Along the way I saw a lot of other evidence of prior habitation. Old paths that led up to home sites, sometimes even with posts flanking the path. Yucca plants (a favorite ornamental of pioneers, but not native to the area, so they always stick out). Even saw one constructed rock springhouse, right at the entrance to a home site and along the main road.

Little Cataloochee church.

Next you pass the Little Cataloochee church. This frame-built church looks like it's still in fantastic shape. Bright white and shining, both inside and out. There's a cool bell-tower (complete with a bell), and a larger cemetery next door. I could just envision how this place must have been the community center for this valley.

Dan Cook Cabin

The final historic structure you pass is the Dan Cook Cabin, a one-room cabin with a loft and a wrap-around front porch set in a wide yard with a split rail fence! This is also the end of the road, and from here on the trail reverts to typical smokies single-track type trail.

Trail becomes single track beyond Dan Cook Cabin

This is also where the trail starts to climb up toward Davidson Gap, the high point of the trail at about 3800' elevation. The climb from Dan Cook Cabin up to Davidson Gap happens over about 3/4 of a mile and gains about 600 feet. It's a bit steep, and I was quite happy to reach the gap!

Climbing UP toward Davidson Gap

From Davidson Gap down toward Pretty Hollow Gap trail is equally (if not more) steep, rocky and very wet. So I was happy to reach the Pretty Hollow Gap trail where I turned right (north) for about 1 more mile to reach backcountry campsite #39 (Pretty Hollow), which would be my home for the night.

Little Cataloochee - Pretty Hollow Gap trail junction

Pretty Hollow Gap is ROCKY!

Backcountry CS#39

I reached the campsite around 6 pm, and settled in to do camp chores. Filtered water (the creek runs right along the bottom edge of the campsite), set up my tent, cooked dinner (Mountain House beef stew), and got a little campfire going. Campsite #39 is large, but much of it is on the side of the hill, so finding a flat tent spot can be challenging. There are several official fire rings and at least a couple of sets of bear cables. I chose a site near the top of the hill. I managed to stay up until about 10 pm watching the fire.

Cheery little campfire

Sadly, CS#39 is heavily damaged by wild boars. Much of the trail and the campsite in this area is plowed up and highly disturbed.

Wild boar damage in CS#39

The next morning my hike included an out and back on the Palmer Creek trail, and then backtracking on the Little Cataloochee trail to the trailhead. Because I would be coming back this way, I opted to leave a bunch of my gear in the campsite on the bear cables, and just carried my pack with food, water, and my 10 essentials bag.

Beginning of the Palmer Creek trail at its junction with Pretty Hollow Gap trail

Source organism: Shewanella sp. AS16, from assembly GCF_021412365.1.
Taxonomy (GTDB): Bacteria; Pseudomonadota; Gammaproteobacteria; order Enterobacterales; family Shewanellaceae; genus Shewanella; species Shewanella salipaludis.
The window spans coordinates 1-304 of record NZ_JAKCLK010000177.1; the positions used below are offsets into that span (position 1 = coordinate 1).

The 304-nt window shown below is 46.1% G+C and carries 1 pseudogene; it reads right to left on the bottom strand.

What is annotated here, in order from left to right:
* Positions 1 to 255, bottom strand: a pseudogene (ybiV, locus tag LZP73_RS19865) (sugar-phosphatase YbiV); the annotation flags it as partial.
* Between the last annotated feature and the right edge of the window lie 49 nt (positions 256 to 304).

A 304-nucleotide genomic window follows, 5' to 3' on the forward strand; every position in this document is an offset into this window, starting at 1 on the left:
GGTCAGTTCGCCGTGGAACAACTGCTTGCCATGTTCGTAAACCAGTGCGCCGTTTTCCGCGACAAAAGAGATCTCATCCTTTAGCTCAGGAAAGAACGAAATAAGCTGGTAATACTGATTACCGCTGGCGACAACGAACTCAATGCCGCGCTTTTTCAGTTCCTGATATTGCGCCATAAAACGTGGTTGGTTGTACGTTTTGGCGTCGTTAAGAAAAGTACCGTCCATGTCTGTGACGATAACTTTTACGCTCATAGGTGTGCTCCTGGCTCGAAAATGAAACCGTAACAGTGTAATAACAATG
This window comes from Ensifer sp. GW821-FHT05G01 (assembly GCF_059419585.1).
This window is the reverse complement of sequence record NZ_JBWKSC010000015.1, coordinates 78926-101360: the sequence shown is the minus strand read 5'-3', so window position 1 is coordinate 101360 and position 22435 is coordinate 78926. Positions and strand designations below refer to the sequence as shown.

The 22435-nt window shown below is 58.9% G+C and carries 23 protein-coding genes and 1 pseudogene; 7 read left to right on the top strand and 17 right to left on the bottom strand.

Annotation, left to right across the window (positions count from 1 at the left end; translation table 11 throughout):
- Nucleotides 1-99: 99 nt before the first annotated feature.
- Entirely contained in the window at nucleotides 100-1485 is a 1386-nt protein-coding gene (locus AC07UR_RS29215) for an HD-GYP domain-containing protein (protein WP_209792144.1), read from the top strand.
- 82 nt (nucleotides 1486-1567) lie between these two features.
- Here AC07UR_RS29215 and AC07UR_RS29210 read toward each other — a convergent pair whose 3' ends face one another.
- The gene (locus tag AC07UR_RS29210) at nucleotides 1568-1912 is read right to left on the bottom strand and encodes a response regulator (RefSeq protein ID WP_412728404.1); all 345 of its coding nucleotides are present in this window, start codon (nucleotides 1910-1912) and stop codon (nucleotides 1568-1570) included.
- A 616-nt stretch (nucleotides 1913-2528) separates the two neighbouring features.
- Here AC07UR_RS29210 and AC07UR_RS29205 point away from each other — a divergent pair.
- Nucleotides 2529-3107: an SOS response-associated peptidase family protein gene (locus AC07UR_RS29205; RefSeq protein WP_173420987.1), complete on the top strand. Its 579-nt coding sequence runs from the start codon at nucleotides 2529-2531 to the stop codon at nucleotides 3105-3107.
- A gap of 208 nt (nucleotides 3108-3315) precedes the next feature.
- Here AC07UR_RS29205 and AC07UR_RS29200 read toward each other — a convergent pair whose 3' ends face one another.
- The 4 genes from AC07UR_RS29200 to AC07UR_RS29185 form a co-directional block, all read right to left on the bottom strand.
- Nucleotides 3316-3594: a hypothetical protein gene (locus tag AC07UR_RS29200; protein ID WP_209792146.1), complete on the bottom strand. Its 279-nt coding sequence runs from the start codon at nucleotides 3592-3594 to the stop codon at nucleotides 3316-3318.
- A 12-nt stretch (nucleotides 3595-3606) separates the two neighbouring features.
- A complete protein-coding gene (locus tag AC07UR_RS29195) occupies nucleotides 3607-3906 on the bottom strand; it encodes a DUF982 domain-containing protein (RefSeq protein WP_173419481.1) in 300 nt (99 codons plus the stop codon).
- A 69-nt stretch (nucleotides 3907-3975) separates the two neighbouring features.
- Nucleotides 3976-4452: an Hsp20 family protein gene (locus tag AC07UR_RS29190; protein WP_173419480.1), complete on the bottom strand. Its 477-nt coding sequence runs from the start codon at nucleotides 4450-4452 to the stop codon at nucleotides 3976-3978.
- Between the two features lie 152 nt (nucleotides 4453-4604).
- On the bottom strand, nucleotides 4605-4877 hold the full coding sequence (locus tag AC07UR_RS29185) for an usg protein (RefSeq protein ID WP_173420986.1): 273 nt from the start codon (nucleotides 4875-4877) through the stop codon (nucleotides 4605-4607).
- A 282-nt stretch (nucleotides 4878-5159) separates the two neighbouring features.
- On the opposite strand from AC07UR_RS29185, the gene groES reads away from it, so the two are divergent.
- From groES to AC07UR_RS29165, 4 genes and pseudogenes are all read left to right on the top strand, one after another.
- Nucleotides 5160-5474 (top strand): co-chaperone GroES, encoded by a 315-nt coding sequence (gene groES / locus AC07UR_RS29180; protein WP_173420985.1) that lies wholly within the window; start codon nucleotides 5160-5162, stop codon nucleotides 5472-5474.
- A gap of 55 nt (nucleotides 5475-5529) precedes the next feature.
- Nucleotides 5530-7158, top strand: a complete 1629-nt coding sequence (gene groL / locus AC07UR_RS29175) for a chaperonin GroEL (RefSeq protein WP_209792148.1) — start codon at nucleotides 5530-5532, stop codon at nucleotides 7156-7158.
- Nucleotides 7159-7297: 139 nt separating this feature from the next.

Palmer Creek trail runs 3.3 miles from Pretty Hollow Gap up toward Balsam Mountain Road. It follows the creek most of the way, although mostly high up on the ridge above the creek. So you can almost always hear the creek, even if you can't see it. There are 3 creek crossings - and while the little brown book says there are bridges on all 3, only the first two still actually have bridges. The Beech Creek crossing is a rock hop.

Log bridge over the creek

The first creek crossing is right at the trail beginning, and then the trail starts up the valley. For about the first mile and half, it's super-cruisy. While the trail is narrow, it's flat-ish and nicely packed dirt without lots of rocks and roots. It was early morning when I was there and the sun was shining up the valley making awesome patterns through the trees.

Palmer Creek trail is narrow and high on the ridge above the creek

Unbridged crossing of Beech Creek

The final creek crossing is at Beech Creek - I thought I had a good rock-hop path over it, but my foot slipped on a wet rock, so I had a wet left foot for the rest of the day.

Moss-lined trail near the top

From Beech Creek on up the trail leaves the creekside and starts up the ridge in earnest. It's steeper here, although the trail is still easy walking. There are places where it's deeply rutted, though. Also several sections of Rhododendron tunnels.

End of Palmer Creek trail at Balsam Mountain Road

Palmer Creek trail tops out at Balsam Mountain Road, and I stopped here for a quick snack and drink. Saw one of the few sets of other hikers I saw all day here. They were coming down Balsam Mountain Road, presumably from Pin Oak Gap which is just about 0.7 miles up the road.

More wildflowers: Cucumber Root, American Spikenard, and White Turtleheads

View of a small cascade on Palmer Creek 

From Balsam Mountain Road I turned back around and headed down. Easy-peasy trip back to the campsite. I stopped at the campsite for another snack, and then packed up the rest of my gear getting ready to head back to the car.

Little Cataloochee trail / creek

The trip back was uneventful. The climb up Davidson Gap from this side was even steeper and tougher than the climb from the other side. Also, much of the trail on this side of Davidson Gap is very rocky and often the trail and the creek are intermingled, making the hiking tough and sloppy.

First signs of Autumn - red maples are turning!

It was a good late summer / early Autumn trip! Happy to check a few more trails off the list, and neat to see the fire tower and the cabins & church in Little Cataloochee valley. The days were warm (80s) and the night cool (50s), and the beginning signs of Autumn were evident. Fall is my favorite time in the mountains!

Til next time, happy hiking!